Spring might be around the corner, but February can still bring plenty of harsh winter weather. Some of the harshest of the season, in fact. So that makes this month the perfect time to knock out some more of those indoor tasks to get your home ready for warmer times.
“I’ve been doing indoor tasks for three months now! Dear God, please let me out!” you’re no doubt crying. Have patience, young grasshopper—we’re almost there. But first you have to prepare your home for spring by thinking “fresh.” A fresh house can help combat the cabin fever that can overwhelm you in the last month of winter.
So how do you get fresh? We’re glad you asked!
We’ve created a handy checklist of home maintenance tasks to give your home a lift in February. And if you’re struggling to muster up the energy to tackle these chores, we’ve provided tips for how to do them faster and easier—or with the help of a pro.
Check these to-do items off your list, then sit back and relax for the last few weeks of winter.
1. Spiff up the paint
Task: Freshen indoor paint on walls, cabinets, doors, and trim.
Shortcuts: Sometimes a once-over with a Magic Eraser sponge will remove marks and smudges, reducing the need for a paint job. If that won’t cut it—and you need to paint indoors in February—stir a tablespoon of clear vanilla extract into the paint can to make the smell less noxious. And if you have trouble removing painter’s tape from furniture or walls, heat it briefly with a hair dryer.
Call in the pros: A painter will charge $200 to $400 for a 12-foot-square room. Since spring is the busy season for painters, you may get a discount if you hire one at the end of winter. That means now!
2. Give the laundry room a redo
Task: Clean and reorganize your laundry room so it’s roomier and more efficient. Scrape dried-on laundry detergent from ridges in your washer, replace damaged sorting bins, throw away laundry products you never use, and store the rest in out-of-reach places to protect young ones.
Shortcuts: Take advantage of every square inch of laundry room space. If you don’t have room for a drying rack, extend a curtain rod over your machines to hang delicate clothes, and insert a “slim cart” between your washer and dryer to hold cleaning supplies. Also, try storing bins, buckets, and laundry bags on wall hooks to free up space.
Call in the pros: A professional home organizer costs $30 to $80 an hour. While the organizer is rearranging your closets, ask her to work her magic on the laundry area, too.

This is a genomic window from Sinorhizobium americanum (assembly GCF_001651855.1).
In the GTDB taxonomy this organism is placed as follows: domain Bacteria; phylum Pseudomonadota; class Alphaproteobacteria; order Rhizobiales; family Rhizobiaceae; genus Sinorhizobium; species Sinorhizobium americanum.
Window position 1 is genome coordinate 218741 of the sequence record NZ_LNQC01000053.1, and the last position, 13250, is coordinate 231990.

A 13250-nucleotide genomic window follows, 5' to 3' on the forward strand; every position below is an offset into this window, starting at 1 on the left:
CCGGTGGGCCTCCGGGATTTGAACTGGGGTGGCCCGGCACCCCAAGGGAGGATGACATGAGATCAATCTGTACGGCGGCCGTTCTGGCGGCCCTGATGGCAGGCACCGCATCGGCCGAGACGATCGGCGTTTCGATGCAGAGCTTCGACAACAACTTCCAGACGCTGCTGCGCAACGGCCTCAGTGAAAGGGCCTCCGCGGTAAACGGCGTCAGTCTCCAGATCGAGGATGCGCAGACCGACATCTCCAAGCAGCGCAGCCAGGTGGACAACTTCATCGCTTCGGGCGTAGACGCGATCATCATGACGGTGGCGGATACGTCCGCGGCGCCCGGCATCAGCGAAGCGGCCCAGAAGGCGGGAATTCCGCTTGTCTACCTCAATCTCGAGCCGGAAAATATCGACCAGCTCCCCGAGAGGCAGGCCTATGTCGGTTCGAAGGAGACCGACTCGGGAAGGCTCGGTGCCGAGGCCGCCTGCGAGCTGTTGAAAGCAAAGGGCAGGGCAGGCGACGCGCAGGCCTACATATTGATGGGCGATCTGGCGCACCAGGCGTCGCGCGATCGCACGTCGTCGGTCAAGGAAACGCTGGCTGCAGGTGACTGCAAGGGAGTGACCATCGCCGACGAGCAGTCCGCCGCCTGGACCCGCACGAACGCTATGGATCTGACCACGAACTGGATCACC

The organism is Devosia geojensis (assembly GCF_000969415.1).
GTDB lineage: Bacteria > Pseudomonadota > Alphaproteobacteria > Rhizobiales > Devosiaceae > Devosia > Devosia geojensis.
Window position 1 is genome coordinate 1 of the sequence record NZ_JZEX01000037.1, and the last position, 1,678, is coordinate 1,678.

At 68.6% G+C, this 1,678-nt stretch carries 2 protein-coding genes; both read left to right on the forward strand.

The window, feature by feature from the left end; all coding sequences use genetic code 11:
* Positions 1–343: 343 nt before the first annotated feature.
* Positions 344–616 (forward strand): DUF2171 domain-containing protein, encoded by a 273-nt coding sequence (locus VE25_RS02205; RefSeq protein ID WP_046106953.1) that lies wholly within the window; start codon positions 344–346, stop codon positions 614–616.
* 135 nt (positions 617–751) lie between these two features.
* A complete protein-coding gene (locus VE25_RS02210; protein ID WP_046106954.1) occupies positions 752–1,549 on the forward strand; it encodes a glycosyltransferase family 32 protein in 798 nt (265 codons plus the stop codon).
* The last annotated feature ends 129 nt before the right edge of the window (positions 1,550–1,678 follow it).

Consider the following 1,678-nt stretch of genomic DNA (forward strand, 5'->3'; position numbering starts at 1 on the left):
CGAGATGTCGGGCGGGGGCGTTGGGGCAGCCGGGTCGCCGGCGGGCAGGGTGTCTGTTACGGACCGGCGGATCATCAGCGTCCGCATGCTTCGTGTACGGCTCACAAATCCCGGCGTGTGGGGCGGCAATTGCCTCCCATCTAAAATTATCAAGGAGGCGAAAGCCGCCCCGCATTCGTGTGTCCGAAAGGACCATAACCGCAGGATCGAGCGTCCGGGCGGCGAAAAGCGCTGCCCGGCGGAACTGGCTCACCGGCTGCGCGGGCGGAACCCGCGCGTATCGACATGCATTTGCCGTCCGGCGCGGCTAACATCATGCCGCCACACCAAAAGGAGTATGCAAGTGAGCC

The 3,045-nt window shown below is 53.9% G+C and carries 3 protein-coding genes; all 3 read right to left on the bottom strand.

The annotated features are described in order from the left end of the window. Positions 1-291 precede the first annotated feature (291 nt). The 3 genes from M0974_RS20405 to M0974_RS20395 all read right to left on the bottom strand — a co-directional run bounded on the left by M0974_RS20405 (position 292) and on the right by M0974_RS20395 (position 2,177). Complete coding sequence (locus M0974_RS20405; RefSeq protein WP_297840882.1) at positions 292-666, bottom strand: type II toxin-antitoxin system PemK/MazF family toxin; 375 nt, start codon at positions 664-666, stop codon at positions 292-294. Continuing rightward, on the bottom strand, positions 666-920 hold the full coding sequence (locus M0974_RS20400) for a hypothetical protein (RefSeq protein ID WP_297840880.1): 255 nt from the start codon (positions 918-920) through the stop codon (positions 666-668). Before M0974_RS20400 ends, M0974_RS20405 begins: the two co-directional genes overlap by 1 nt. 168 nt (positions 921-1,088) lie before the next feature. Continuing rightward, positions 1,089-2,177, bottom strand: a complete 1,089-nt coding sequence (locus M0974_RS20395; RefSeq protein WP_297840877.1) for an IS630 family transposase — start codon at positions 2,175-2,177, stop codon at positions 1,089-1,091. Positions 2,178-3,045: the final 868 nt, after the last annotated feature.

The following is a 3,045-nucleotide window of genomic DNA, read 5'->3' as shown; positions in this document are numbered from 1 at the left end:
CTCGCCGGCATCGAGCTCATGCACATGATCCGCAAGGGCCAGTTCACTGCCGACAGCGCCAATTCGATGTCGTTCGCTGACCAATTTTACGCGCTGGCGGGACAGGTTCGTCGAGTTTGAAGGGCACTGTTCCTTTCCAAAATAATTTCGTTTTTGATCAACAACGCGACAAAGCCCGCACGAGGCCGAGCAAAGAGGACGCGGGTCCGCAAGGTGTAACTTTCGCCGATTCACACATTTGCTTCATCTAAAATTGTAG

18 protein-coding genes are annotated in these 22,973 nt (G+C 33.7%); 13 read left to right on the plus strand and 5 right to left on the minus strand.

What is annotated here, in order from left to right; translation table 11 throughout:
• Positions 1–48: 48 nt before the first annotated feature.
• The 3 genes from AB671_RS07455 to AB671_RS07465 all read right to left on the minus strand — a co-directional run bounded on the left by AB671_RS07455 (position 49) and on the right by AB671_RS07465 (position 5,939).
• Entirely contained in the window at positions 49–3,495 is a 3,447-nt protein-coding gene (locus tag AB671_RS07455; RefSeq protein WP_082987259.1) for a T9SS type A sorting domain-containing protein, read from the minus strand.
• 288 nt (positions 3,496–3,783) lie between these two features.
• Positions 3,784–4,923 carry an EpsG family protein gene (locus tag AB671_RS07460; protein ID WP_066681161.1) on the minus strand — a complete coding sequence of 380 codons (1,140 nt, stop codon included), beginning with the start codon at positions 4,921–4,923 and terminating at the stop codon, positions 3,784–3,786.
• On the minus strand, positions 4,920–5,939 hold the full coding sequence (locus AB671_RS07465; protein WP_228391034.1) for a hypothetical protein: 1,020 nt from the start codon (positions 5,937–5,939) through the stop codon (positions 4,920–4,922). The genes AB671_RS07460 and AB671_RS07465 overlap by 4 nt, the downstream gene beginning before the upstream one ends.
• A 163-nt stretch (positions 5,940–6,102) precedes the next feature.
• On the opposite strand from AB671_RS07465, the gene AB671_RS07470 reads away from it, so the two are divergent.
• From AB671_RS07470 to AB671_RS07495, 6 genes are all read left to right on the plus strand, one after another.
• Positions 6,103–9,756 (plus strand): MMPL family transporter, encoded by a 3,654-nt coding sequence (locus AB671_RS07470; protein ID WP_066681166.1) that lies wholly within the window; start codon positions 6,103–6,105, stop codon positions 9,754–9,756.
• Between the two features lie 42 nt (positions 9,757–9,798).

3. Clean out dryer vents
Task: Clean the duct that connects the back of your dryer to outside vents. If you don’t, lint and other debris could decrease your dryer’s efficiency, increase energy bills, and even cause fires. Also, make sure birds and other animals haven’t made a home in your warm and toasty vent.
Shortcuts: Twice a year, use a leaf blower to remove lint and debris from ducts. Also, cover the outside vents with a fine mesh screen so birds and bugs don’t nest in ducts.
Call in the pros: On average, a professional will charge $92 to $162 to clean dryer vents and remove clogs. If clogged vents are a persistent problem, the pro may recommend moving your dryer to an external wall where the distance between dryer and the outside vent is minimized.
4. Clean refrigerator coils
Task: To keep your refrigerator in tiptop shape and save energy, clean the refrigerator condenser coils located in the back or on the bottom of the appliance.
Shortcuts: Use a vacuum to clean coils (just make sure to pop on the upholstery attachment first). While you’re at it, vacuum the floor under and behind the fridge, too. Then, shove a duster or refrigerator coil brush (about $5 and designed for this exact purpose) between the coils, and clean the rest of the dust, hair, and dirt still clinging to the coils.
Call in the pros: The average cost to repair a refrigerator is $200 to $400. If the appliance is near the end of its life, typically 14 to 17 years, replace it.
5. Clean and maintain your sump pump
Task: Clean out your sump pump pit and make sure the sump pump is working in February to prepare for the increase in groundwater that spring rains will cause.
Shortcuts: Test the pump by adding water to the pit, and confirm the pump ejects it as it is designed to, says home maintenance expert Charlie Frattini, who’s appeared on FYI network’s “Hero House.” Just be sure to replace the pit cover after confirming the pump works, he notes. Also, make sure nothing obstructs the sump pump pipe, which drains water to the outside of your home.
Call in the pros: Labor to replace an existing sump pump costs anywhere from $40 to $150.
6. Give your mattress some love
Task: Vacuum box springs and the mattress top and bottom. Rotate or flip the mattress.
Shortcuts: If you have a one-sided mattress—one side is padded; the other isn’t—don’t bother flipping; just rotate it to provide even aging. If you have a two-sided mattress, flip every two months to prevent sags.
Call in the pros: A cleaning service will provide this type of deep cleaning for $25 to $35 an hour.
7. Look for leaks
Task: Inspect your roof for missing shingles and damaged vent boots, and check your foundations for cracks that can cause big problems when spring rains pour on your home.
Shortcut: Wait until it rains, then climb into your attic to look for leaks.
“It’s easier to spot water leaks during a storm,” says John Bodrozic, co-founder of HomeZada, a digital home maintenance platform. “These leaks can go unnoticed for months, causing damage to insulation and creating an opportunity for mold to grow.”
Call in the pros: Roofing and foundation waterproofing companies can inspect and cure water problems. A roofing company will inspect your roof for free if it replaces shingles and repairs other roof damage. Costs typically range from $100 to $350 to replace 10 square feet of asphalt shingles. Waterproofing companies can spray a sealant on foundation cracks for $250 to $1,000.